4. Internet Jokes:
    I can’t even believe that this one has to be mentioned. Look, if you read a joke on the internet and think that you are the only one in the entire world that was privy to that masterpiece, you are as confused as Bill Clinton on the witness stand! Nothing, and I mean, nothing, angers me more than to see a comic get credit for a joke they did not write. Sure, you’ll get the laughs, but you will lose the respect of those you call, “fellow comics”. Grow up and bomb doing your own stuff!
  5. Going Over Your Time:
    Most audience members have no idea what “going over your time” means. Simply put, the club or venue allows every comedian a certain amount of time to perform their set. Apart from the orderly function of this aspect of stand up, it also allows the next comic to get themselves pumped and ready to take their turn. When a comedian goes over their time, the comedian following them begins to fume on the inside. Thoughts like the following, go through the next comic’s mind, “When is he gonna get off!” “The jokes haven’t been working and they’re still in search of a great closing?!” Look, do your time and once you see the “light” given by the sound guy, FINISH AND GET OFF THE STAGE! Make it a habit of not getting off when you’re supposed to, and you will find that you will either, not be allowed back, or your next appearance will be much shorter than you anticipated. Be a professional and FOLLOW THE LIGHT!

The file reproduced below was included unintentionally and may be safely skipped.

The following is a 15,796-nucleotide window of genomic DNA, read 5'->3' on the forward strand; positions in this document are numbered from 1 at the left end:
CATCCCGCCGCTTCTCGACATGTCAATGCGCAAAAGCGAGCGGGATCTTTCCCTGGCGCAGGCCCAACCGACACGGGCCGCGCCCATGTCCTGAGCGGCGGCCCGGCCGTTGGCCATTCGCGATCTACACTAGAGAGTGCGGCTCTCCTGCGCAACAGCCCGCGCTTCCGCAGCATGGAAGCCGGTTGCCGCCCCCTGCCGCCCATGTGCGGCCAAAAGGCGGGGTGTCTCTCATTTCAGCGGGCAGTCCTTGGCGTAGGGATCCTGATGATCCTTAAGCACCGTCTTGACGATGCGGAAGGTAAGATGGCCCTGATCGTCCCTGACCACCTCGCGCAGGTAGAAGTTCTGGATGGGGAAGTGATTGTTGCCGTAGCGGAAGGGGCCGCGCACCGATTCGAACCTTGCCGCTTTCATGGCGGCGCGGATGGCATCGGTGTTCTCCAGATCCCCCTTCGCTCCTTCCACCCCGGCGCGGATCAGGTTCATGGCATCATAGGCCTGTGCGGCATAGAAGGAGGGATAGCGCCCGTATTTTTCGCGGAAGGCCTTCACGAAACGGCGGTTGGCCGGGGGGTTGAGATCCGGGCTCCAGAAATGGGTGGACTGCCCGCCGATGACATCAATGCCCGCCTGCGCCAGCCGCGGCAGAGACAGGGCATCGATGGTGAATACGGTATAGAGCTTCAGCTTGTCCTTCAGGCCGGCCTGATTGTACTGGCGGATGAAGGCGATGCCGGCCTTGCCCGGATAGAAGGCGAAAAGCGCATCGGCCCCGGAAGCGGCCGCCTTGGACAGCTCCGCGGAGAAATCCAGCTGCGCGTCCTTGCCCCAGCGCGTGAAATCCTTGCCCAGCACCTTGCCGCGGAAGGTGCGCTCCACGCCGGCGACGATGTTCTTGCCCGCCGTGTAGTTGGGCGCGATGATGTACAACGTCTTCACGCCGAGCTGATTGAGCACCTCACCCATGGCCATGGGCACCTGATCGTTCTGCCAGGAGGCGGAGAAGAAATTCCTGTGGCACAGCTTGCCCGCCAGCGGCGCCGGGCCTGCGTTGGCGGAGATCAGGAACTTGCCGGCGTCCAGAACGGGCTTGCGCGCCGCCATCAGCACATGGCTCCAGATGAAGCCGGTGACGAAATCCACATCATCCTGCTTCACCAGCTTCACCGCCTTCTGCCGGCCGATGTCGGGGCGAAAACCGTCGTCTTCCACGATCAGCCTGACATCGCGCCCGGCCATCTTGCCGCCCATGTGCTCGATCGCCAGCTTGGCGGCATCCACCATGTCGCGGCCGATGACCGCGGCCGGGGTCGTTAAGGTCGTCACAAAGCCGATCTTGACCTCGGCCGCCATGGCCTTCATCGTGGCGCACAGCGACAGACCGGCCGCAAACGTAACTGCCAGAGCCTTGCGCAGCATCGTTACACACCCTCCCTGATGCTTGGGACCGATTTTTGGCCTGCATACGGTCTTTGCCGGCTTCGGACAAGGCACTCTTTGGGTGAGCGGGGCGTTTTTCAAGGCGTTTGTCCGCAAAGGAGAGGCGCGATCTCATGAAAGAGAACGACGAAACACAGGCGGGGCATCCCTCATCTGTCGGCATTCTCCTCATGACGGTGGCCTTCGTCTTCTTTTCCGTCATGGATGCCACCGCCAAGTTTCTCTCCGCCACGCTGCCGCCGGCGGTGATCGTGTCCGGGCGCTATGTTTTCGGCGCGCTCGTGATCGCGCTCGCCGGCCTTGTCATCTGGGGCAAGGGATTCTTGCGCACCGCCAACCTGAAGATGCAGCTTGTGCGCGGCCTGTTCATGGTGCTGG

Alright, I could go on, however, I like keeping things short to keep my readers engaged. If you have anything to add to this list, be my guest! I enjoy reading each and every response.

Bombing; When Being in a Room Full of People Makes You Feel Alone

Bombing, (not getting any laughs while on stage), is not only a learning experience, it is an absolute certainty in the business of stand up. Last night was one of those nights for me. I will not make any excuses about why my set did not do so well. I will attempt to describe the environment I was in and feelings running through my head at the time. Here we go: